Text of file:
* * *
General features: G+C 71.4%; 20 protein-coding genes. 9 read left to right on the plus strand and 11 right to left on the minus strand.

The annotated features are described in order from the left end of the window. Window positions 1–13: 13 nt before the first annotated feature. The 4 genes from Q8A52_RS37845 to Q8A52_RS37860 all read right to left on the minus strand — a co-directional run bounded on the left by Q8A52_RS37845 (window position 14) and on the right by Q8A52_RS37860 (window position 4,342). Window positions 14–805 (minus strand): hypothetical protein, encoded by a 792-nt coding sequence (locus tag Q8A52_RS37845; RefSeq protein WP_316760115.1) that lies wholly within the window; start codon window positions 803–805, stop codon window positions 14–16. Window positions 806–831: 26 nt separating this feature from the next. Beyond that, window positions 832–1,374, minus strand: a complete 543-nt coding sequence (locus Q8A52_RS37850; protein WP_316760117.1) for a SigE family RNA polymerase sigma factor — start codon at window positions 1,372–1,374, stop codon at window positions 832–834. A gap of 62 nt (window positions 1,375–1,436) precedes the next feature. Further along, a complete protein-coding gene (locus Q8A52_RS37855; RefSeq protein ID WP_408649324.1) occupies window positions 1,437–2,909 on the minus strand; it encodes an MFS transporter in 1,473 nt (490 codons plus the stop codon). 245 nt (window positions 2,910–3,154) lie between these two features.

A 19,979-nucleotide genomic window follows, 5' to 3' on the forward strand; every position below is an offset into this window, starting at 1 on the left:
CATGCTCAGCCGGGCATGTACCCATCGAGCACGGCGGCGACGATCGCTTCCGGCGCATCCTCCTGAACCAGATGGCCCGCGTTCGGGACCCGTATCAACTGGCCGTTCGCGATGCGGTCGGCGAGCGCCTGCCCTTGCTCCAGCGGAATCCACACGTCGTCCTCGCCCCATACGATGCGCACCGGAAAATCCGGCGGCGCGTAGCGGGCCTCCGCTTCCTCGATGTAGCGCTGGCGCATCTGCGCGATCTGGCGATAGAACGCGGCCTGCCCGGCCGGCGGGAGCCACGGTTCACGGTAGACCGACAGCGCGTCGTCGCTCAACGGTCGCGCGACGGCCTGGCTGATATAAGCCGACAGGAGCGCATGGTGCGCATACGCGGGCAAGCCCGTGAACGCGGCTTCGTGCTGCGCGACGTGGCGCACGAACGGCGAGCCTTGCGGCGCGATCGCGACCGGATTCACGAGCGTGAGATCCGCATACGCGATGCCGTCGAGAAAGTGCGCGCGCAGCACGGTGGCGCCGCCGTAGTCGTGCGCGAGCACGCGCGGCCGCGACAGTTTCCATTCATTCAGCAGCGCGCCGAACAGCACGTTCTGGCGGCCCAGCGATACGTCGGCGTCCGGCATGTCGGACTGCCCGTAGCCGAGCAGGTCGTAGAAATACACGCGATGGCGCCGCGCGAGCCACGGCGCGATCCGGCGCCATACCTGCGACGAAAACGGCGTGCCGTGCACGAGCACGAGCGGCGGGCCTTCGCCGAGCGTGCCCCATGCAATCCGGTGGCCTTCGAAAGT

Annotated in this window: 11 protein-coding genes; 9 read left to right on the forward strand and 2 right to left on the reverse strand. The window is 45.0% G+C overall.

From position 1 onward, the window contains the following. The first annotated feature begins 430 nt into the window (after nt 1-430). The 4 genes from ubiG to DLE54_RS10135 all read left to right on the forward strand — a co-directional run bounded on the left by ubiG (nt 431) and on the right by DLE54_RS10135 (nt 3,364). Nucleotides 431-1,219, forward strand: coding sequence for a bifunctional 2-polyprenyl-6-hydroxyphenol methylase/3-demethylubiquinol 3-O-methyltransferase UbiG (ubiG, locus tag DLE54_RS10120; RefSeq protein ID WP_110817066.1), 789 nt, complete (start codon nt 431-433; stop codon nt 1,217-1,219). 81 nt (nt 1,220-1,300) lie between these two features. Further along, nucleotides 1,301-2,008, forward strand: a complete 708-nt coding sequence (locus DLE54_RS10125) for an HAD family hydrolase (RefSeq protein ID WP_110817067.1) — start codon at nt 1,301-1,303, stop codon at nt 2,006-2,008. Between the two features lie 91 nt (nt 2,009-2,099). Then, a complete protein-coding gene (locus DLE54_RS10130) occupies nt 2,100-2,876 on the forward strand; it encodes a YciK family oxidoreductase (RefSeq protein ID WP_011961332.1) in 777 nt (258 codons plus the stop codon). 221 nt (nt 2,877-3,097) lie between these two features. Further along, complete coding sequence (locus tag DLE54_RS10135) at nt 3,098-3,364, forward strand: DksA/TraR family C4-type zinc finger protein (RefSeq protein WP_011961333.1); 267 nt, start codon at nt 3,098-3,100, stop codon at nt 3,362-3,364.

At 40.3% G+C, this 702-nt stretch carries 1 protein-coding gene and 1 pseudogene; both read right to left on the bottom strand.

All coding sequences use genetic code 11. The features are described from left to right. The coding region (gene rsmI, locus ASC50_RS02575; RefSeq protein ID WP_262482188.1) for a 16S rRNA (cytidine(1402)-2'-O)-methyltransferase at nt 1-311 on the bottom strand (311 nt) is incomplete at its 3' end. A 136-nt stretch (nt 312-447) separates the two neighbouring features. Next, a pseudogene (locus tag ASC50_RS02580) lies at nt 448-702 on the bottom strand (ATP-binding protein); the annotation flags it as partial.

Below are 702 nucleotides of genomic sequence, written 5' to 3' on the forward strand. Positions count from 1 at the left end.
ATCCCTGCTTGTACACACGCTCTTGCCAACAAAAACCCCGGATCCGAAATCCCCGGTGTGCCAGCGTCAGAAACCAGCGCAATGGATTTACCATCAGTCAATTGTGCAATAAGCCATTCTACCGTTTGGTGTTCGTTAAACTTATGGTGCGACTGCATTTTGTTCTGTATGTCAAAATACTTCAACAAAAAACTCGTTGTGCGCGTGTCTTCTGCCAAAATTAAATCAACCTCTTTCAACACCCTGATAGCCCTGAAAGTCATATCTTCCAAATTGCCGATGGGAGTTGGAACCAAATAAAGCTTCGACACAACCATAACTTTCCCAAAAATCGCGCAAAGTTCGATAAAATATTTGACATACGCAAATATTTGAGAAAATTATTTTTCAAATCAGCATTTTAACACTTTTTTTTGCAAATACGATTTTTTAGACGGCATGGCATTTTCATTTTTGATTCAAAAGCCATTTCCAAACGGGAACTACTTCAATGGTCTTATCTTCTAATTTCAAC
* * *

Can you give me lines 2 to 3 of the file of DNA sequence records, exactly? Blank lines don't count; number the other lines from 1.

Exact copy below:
The annotated features are described in order from the left end of the window. Window positions 1–13: 13 nt before the first annotated feature. The 4 genes from Q8A52_RS37845 to Q8A52_RS37860 all read right to left on the minus strand — a co-directional run bounded on the left by Q8A52_RS37845 (window position 14) and on the right by Q8A52_RS37860 (window position 4,342). Window positions 14–805 (minus strand): hypothetical protein, encoded by a 792-nt coding sequence (locus tag Q8A52_RS37845; RefSeq protein WP_316760115.1) that lies wholly within the window; start codon window positions 803–805, stop codon window positions 14–16. Window positions 806–831: 26 nt separating this feature from the next. Beyond that, window positions 832–1,374, minus strand: a complete 543-nt coding sequence (locus Q8A52_RS37850; protein WP_316760117.1) for a SigE family RNA polymerase sigma factor — start codon at window positions 1,372–1,374, stop codon at window positions 832–834. A gap of 62 nt (window positions 1,375–1,436) precedes the next feature. Further along, a complete protein-coding gene (locus Q8A52_RS37855; RefSeq protein ID WP_408649324.1) occupies window positions 1,437–2,909 on the minus strand; it encodes an MFS transporter in 1,473 nt (490 codons plus the stop codon). 245 nt (window positions 2,910–3,154) lie between these two features.

A 19,979-nucleotide genomic window follows, 5' to 3' on the forward strand; every position below is an offset into this window, starting at 1 on the left: